THE turmoil affecting the airline industry was thrown into sharp focus last night with passenger numbers at the region’s two main airports showing a steep fall during the summer.

Figures obtained by The Northern Echo show that between June and August – regarded as the busiest time of the year – Durham Tees Valley Airport (DTVA) carried 221,243 passengers, an average drop over the three months of 19 per cent on last year’s figure of 274,315.

Newcastle International Airport was used by 1,677,281 passengers over the threemonth period – down ten per cent on last year’s figure of 1,864,278.

DTVA owner Peel Airports said a move by holiday company Thomson to cut weekly flights from DTVA from 13 to six – a decision taken early last year – was largely behind the fall in passenger numbers.

But it admitted the general economic uncertainty over the aviation industry was continuing to make life tough.

As well as Thomson cutting back – it is also to axe its Alicante route from April next year – DTVA has seen the likes of Hungarian carrier Wizz Air pull its service to Warsaw, Poland.

The Echo has also learnt Ryanair, which previously operated three flights a week to Barcelona Girona from DTVA year round, will shelve flights between November 1 and Easter next year, when they will resume.

In an another development, bmi, which operates three daily flights from DTVA to London Heathrow, confirmed it was reducing capacity by using smaller aircraft because of a drop in demand.

Robin Tudor, head of public relations at Peel Airports, said: “DTVA is not unique and it is the same story at other UK airports because of the current economic climate.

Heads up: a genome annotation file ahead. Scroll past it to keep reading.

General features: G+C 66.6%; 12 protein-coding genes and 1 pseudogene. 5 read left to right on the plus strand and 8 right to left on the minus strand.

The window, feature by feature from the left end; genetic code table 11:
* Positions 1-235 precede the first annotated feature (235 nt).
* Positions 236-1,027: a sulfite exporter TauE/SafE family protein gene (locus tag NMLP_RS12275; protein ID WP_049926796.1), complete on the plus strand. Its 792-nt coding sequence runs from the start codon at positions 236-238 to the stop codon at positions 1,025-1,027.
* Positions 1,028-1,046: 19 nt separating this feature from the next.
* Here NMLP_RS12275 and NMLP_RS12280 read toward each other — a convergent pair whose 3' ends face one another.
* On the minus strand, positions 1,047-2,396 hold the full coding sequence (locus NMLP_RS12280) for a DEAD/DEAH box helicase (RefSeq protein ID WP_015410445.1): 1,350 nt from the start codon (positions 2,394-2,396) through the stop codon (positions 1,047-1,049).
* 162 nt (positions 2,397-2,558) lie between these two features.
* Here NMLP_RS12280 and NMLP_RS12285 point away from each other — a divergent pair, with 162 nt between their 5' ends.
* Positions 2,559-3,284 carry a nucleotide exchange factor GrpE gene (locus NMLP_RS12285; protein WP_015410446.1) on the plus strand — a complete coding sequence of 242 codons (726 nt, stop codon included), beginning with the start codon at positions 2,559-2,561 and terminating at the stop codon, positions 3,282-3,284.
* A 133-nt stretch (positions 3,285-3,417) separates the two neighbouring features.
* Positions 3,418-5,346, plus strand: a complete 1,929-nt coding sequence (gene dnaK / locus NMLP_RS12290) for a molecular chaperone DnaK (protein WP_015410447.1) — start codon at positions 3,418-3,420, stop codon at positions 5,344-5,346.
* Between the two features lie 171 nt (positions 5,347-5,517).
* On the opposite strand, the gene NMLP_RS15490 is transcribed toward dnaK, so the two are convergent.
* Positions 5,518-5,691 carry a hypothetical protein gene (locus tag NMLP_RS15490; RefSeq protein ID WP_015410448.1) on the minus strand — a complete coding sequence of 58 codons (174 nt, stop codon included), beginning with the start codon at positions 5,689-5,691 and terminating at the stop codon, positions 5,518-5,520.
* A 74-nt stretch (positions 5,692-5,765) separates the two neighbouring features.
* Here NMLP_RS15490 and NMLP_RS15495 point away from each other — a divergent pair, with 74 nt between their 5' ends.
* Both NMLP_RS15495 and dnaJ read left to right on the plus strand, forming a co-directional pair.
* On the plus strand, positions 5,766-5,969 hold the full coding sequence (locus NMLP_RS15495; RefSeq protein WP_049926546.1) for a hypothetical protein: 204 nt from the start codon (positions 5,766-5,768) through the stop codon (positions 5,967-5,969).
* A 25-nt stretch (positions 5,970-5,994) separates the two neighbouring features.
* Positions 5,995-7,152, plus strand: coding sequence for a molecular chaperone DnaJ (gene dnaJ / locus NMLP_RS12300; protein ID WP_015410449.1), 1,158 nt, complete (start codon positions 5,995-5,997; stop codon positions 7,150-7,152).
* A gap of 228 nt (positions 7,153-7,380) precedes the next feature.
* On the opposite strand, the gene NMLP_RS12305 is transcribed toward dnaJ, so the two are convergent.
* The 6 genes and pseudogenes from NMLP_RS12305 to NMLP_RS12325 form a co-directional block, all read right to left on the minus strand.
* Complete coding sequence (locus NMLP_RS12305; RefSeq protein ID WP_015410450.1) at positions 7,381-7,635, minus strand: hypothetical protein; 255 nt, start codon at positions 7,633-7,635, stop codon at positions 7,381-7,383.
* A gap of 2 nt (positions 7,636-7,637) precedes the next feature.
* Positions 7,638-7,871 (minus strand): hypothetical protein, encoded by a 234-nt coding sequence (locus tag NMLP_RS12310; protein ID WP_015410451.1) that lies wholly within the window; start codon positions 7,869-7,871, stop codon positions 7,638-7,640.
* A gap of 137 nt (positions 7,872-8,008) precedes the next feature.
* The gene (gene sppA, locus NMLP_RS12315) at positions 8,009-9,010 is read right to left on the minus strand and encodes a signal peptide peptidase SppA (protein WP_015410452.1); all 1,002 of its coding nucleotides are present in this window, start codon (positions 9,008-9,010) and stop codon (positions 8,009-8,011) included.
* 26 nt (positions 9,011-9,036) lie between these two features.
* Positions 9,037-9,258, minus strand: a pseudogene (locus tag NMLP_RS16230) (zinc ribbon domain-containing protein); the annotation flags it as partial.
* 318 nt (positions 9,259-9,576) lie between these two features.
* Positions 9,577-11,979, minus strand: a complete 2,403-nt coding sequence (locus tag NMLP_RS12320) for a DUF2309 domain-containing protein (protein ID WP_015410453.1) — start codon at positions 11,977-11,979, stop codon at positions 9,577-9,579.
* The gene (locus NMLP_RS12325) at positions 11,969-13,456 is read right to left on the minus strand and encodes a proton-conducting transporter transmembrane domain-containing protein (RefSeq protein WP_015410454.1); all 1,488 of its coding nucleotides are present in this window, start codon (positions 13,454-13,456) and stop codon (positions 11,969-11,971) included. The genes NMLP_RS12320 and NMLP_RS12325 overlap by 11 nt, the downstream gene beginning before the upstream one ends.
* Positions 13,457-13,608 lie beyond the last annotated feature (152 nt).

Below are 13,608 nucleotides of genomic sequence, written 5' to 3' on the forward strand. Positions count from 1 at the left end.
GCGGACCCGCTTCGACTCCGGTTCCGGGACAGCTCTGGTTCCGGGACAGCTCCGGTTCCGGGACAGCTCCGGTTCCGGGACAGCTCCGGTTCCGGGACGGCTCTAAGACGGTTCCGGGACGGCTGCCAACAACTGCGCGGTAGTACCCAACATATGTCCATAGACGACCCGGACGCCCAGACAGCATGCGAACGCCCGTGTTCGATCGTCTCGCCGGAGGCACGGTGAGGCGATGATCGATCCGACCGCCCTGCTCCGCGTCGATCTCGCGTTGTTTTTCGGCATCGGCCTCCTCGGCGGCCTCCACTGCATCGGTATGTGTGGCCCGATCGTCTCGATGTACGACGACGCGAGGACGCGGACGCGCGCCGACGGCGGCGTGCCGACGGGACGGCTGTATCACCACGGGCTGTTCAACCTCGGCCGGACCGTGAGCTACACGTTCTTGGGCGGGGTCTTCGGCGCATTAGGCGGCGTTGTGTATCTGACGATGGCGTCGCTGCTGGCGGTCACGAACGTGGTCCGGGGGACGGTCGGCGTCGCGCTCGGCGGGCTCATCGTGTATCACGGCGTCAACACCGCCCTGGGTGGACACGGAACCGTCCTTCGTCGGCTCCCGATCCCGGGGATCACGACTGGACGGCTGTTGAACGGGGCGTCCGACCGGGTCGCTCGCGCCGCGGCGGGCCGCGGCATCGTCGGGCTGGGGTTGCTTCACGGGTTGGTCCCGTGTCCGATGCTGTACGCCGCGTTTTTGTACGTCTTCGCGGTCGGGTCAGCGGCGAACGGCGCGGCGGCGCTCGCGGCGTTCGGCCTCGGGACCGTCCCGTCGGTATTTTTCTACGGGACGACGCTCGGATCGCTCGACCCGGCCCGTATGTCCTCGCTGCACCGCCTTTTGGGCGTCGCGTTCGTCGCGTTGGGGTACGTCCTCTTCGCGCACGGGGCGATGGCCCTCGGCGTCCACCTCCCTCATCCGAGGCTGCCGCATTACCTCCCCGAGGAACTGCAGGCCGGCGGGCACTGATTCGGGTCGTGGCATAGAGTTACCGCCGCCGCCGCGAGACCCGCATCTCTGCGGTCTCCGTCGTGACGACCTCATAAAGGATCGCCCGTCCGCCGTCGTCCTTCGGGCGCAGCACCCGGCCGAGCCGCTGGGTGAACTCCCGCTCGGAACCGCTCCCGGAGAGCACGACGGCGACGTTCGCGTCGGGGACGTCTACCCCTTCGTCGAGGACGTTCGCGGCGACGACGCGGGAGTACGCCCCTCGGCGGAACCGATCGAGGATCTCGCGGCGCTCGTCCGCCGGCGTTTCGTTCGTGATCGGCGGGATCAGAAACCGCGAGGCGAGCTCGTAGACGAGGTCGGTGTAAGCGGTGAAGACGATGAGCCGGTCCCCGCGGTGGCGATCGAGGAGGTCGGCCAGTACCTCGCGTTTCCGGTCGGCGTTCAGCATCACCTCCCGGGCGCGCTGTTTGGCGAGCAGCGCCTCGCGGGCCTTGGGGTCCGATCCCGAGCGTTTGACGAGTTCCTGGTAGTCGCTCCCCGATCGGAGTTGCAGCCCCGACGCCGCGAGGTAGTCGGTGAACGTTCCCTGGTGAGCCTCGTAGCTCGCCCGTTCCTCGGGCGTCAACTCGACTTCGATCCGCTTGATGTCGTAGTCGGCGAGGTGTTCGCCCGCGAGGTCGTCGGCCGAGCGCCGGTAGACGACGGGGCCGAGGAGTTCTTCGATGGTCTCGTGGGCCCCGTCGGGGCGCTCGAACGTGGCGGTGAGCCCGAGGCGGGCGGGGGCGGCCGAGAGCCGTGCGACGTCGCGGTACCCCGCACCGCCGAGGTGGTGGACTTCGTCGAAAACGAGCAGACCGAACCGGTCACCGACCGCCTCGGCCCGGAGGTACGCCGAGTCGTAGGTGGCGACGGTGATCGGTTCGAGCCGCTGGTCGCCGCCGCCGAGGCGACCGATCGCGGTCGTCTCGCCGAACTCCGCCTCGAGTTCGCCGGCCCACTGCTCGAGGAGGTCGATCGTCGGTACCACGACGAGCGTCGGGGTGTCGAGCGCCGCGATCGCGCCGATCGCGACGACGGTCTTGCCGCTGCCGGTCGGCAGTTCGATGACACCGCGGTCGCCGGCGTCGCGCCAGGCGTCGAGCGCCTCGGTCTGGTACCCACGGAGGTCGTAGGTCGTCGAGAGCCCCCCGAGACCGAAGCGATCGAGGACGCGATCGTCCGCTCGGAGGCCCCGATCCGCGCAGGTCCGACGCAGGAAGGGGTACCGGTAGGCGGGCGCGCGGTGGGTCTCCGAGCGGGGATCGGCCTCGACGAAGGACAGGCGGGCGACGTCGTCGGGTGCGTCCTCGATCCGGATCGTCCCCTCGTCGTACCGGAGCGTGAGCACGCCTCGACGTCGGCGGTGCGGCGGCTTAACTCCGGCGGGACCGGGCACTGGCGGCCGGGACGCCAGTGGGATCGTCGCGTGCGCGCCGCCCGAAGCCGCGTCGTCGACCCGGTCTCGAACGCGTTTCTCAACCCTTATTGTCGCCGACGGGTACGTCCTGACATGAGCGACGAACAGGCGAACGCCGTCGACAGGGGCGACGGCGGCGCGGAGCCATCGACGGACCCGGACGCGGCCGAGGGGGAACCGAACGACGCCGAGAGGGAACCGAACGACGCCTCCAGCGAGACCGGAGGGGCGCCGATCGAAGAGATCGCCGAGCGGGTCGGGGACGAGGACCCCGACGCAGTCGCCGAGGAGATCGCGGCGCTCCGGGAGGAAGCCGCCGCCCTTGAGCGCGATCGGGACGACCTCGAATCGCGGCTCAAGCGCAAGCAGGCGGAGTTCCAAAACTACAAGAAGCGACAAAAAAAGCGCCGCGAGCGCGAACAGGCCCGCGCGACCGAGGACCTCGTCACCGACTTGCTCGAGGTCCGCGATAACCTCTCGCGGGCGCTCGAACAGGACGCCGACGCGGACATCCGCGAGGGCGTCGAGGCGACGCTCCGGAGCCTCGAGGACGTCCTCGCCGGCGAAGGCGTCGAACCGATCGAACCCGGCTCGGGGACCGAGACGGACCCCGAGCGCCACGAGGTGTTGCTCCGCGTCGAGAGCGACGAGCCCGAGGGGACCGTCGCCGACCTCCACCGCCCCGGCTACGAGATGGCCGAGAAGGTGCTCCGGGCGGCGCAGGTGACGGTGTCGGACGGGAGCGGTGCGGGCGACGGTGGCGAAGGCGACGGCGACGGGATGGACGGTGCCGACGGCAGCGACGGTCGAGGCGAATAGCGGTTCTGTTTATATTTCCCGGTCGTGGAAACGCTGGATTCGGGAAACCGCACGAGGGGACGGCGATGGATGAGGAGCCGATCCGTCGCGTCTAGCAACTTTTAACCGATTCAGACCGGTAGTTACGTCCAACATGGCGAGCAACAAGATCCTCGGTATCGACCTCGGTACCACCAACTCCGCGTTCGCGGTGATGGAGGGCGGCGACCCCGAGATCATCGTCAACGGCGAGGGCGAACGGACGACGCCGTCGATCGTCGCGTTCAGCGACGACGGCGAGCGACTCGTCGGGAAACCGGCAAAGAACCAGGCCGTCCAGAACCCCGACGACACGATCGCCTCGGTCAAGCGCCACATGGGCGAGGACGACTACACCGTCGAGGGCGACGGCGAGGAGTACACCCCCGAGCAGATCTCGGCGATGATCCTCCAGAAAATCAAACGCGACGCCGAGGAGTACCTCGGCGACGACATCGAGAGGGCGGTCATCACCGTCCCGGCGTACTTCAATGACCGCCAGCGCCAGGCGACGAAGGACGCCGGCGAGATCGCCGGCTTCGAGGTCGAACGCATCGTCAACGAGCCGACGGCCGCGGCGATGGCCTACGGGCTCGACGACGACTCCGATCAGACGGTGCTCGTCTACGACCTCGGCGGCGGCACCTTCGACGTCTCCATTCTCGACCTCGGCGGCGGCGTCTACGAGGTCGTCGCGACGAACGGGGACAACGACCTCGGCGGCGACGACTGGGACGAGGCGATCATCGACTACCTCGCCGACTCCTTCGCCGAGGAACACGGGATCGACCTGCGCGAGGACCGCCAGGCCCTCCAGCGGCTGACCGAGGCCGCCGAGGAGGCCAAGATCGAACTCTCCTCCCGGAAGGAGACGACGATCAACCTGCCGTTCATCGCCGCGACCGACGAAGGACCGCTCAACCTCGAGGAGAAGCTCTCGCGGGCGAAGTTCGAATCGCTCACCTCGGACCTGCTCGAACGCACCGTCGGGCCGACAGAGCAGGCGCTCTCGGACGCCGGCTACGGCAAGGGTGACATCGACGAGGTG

“We are doing a lot of work to maintain the business and hope to expand it further.

Medium to long term, we are still very optimistic about the future.”

Over the summer, Scottishbased budget operator flyglobespan, which flies to Tenerife, Faro, Malaga, Alicante, Palma and Jersey, denied rumours it was considering pulling out of the airport.

Mr Tudor revealed that DTVA bosses were now very close to finalising an agreement with the airline for next year’s itinerary.

Meanwhile, Newcastle North MP Doug Henderson yesterday tabled two questions to Chancellor Alistair Darling on a proposed new aviation duty tax due from November next year – asking what consideration has been given to the potential impact on the regional airport business and the wider North-East economy.

A spokeswoman for Newcastle airport said the Government’s doubling of air passenger duty in February had already “significantly impacted” on demand for flights during the past 18 months.

“We are concerned that Government plans to introduce a new aviation duty tax will just make things worse at regional airports,” she said.